Posts Tagged ‘self help’

Student Depression: Inspirational Films No Student Should Do Without

Friday, November 8th, 2013

Campus Clipper warningWarning: overly elaborate introduction ahead. If you so desire, simply scroll to the *** symbols to get to the  crux of the matter. I won’t be mad.

Sometimes we just want to be inspired. Sometimes we want a medium to cajole us into creativity. We want all that latent energy that was stored away, subconsciously accreting verve and passion, to burst forth into a flurry of productivity. We want our intense emotions to be put to use, instead of letting them dissipate into an easily alterable and forgettable memories.

Us depression fighters are like that: this need comes natural to those who experience the wide gamut of emotions. We needlessly overthink, overfeeel, overact, overreact, over-everything. There are moments where we wish we were as passive as cows, a peaceful and unassuming existence. And then there are moments where we are secretly content that we feel something, anything.

Okay, I know, this is getting so long-winded that I may be tying myself into a knot here. So to cut to the chase: we want a medium to help us comprehend our emotional energy, make it real, tangible, and present it in a agreeable and understable way, so as to help mold and hone this energy into something we can use for ourselves.

For the time-conscientious student, the answer is cinema.

Am I still tying knots? Here, then, I’ll just hand it to you: we want to watch movies that “get” us, that bring us out of misery (or at least help us comprehend it) and give us the drive to do the things we are actually excited to do.

Not to say I haven’t enjoyed drivel like Meet the Spartans. And I mean really enjoyed. Maybe more than I should have.

And, come on, that penguin…

But I’m not here today to talk about guilty pleasures, or mindless blockbusters, or schlock.

I’m here to present to you films that not only act as interpreters for strong sentiment, but also as guidance counselors and motivational coaches that direct you towards creative expression and give you enough creative drive to use those sentiments in a productive capacity.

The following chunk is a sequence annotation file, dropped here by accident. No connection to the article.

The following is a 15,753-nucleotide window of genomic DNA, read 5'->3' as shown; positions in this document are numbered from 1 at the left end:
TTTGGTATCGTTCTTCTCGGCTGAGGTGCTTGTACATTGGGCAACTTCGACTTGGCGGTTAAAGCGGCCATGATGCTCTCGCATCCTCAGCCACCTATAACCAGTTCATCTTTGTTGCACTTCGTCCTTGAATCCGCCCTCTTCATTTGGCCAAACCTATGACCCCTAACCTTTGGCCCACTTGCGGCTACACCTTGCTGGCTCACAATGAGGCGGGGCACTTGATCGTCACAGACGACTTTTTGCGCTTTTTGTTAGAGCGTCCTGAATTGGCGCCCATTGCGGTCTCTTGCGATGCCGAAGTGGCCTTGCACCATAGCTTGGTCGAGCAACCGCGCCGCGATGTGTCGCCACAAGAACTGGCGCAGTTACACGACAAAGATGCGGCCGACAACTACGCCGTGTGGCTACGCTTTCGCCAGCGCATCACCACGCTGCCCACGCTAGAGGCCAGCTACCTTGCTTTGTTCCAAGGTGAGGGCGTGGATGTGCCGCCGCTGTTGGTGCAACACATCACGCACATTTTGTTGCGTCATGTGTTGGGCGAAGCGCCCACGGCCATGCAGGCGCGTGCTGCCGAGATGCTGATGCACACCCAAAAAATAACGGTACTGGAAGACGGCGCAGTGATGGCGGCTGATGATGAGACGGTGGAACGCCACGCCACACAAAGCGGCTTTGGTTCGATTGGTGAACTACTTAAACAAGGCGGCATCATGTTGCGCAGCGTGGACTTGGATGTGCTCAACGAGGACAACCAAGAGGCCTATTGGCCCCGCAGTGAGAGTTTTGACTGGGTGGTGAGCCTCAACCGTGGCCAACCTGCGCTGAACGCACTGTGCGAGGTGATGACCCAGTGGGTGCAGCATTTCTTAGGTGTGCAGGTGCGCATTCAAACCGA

*** So here it is, the list of inspirational films that no depressed student should do without.

An aside: these films are not so much comedies, or “feel-good” movies, or exactly “happy” in any immediate way. They’re not even traditionally deemed as inspirational, in the most basic sense. Their artistry, however, riles both heart and mind, and is a great catalyst for converting more emotionally volatile times into drive and creativity.

Fight Club

The Inspirational Message: Sometimes it’s not a bad thing to lose everything. It gives you a fresh perspective, renewed energy to seek greater heights, and provides you the necessary momentum to get you to your next peak.

Pulp Fiction

The Inspirational Message: Let’s reel back a bit to a more meta vantage. The script is unbelievable, the writing is at once gritty, organic and poetic and leaves you creatively pumped.

Exit Through the Gift Shop

The Inspirational Message: Banksy does what he does out of love for the arts and the immense power they carry in their messages. His verve is infectious.




The Inspirational Message: Stalker manages to elicit a gamut of reactions from its viewers, from scared shitless to deeply introspective to confused to enthralled, and does it all without us ever seeing the danger directly. A powerful work of fiction.

Fellini 8 1/2

The Inspirational Message: Our obsessions can become our greatest muses and our most foul demons. Also, creativity is never a sole entity: it draws from out life experiences, good and bad. If you’re missing either of those, you’re only getting half your mind’s worth.


The Inspirational Message: Again, looking at this from the angle of the theatre seat. It’s fine to create something strange. Strange and different can work infinitely better than tried and true, and Jean-Pierre Jeunet is an excellent example.

“Love is in the details; God is in the details, the strange. Amelie is enamoured with the little thing. She is captivated by an author’s quotes, she makes two people come together, she finds love through the games she plays. She overcomes her solitude through small details and through them finds a connection with another person.” Quote by Elena Gladoun.

Children of Men

The Inspirational Message: When there is nothing left of a resource, whether it be oil or children or time, fear sets in and incites violence and hatred. Never dwell on loss, only on abundance.

Before Sunrise

The Inspirational Message: A single spontaneous decision can change your entire life.

“Within the chaos of spontaneity, life, negativity, love still exists in a imperfect form there is still a glue.”  Quote by Elena Gladoun.

Almost Famous

The Inspirational Message: Take initiative. You want to get your articles or short stories printed in big publications? Don’t have a network that can hustle you in? Create the opportunity of a lifetime by reaching out voluntarily, write the articles for free, get your name out and get noticed.

Wild Strawberries

The Inspirational Message: Someone you could never relate to can give you the clairvoyance to look at life in a completely different way.